Listening to members of your staff and taking their viewpoints and lived experiences into account when making workplace policies and decisions is crucial when it comes to inclusion. ERGs work so well because they give individuals that space and opportunity to talk about things in an open manner. Because of that, they can often be a space where they can come up with new and more inclusive policies and initiatives from the grassroots.

This year to mark Black History Month UK, a subset of the Ethnicity sub-group – including members of our US office and our superstar interns from the 10,000 Black Interns Programme – came together to deliver an internal activation event that was both educational and engaging. As part of that, we invited members of our London office to come in for some snacks and drinks, and we papered all our common areas (yes, toilets included) with posters about the mission of BHM, Black History vignettes (the trans-Atlantic slave trade, the role of Black Britons in the British Armed Forces and the NHS, amongst others) and key Black influential Britons in business, sport, arts, politics, and activism.

Alongside that, we purchased copies of the Black History Month magazine and of five books (a mix of fiction, historical non-fiction and self-improvement books) to start building a DEI library. These books represented a variety of points of view, and were designed in some cases to challenge colleagues’ worldviews, as well as help support productive conversations with regards to race and ethnicity:

  • Black and British by David Olusoga
  • How to Have Difficult Conversations About Race by Kwame Christian
  • Imperial Intimacies: A Tale of Two Islands by Hazel Carby
  • Why I’m No Longer Talking to White People About Race by Reni Eddo-Lodge
  • The Windrush Betrayal: Exposing the Hostile Environment by Amelia Gentleman

Beyond employee resource groups: what else you can do to promote inclusion

So, in short, if you’ve got this far and are wondering where to start to effect change in your organisation, I hope that our employee resource group inspires you to take action, big or small. Here are some more ideas of how you can help promote inclusion in your organisation throughout the year:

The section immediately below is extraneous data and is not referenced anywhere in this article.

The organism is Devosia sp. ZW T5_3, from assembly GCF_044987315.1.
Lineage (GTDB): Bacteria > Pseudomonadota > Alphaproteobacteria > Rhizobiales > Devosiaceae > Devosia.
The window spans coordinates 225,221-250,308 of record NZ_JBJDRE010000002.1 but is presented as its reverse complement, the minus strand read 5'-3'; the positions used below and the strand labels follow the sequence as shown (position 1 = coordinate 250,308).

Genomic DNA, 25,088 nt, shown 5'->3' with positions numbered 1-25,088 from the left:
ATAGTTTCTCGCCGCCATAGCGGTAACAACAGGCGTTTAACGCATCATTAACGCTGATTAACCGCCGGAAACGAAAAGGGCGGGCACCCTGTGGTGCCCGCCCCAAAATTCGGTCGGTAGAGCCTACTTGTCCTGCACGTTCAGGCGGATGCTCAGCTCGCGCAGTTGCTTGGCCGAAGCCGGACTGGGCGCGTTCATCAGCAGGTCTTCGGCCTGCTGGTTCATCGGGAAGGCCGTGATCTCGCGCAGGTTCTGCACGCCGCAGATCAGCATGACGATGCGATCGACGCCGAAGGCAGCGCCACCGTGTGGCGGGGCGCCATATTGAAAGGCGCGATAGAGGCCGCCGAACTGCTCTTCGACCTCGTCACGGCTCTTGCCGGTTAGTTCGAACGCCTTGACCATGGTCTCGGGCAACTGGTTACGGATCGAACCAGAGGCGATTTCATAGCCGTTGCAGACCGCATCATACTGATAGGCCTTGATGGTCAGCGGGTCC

• As with UK Black History Month, mark any significant cultural and religious days or events on your calendar and do something appropriate to celebrate them.
  • If you are ever unsure on how to pronounce someone’s name – just ask!
  • Sign and enact a pledge within your organisation that supports your employees, like the Halo Code or #mynameis.  
  • Consider providing unconscious bias training for employees at all levels in your organisation. Find a credible provider and ensure that they spend some time understanding who you are as an organisation and your potential blind spots so that they can best support you. We all have unconscious biases, and if we are able to uncover and understand them in a nuanced and unjudgmental way, that is hugely beneficial on an individual and organisational level.
  • Listen and take action. We’ve already talked about how useful ERGs can be to help individuals feel listened to, but it’s important for everyone in your organisation to not just be an active listener but also an active bystander for their colleagues and their needs. This is not just beneficial for relations between colleagues from different backgrounds, it benefits all of us equally. 

If we genuinely care about diversity and inclusion, it’s important to acknowledge people on a cultural and an individual level, to create tailored solutions and strategies to support individuals regardless of culture or background, and to help bring the best out of them as they come into your organisation. When all is said and done, inclusion starts with taking it seriously, challenging our biases and recognising that it is not a once and done tick box exercise.

Don’t use lack of data as an excuse to do nothing. Use it as an opportunity to listen to your employees, create a positive and inclusive culture, and your DEI efforts will be much more successful over time.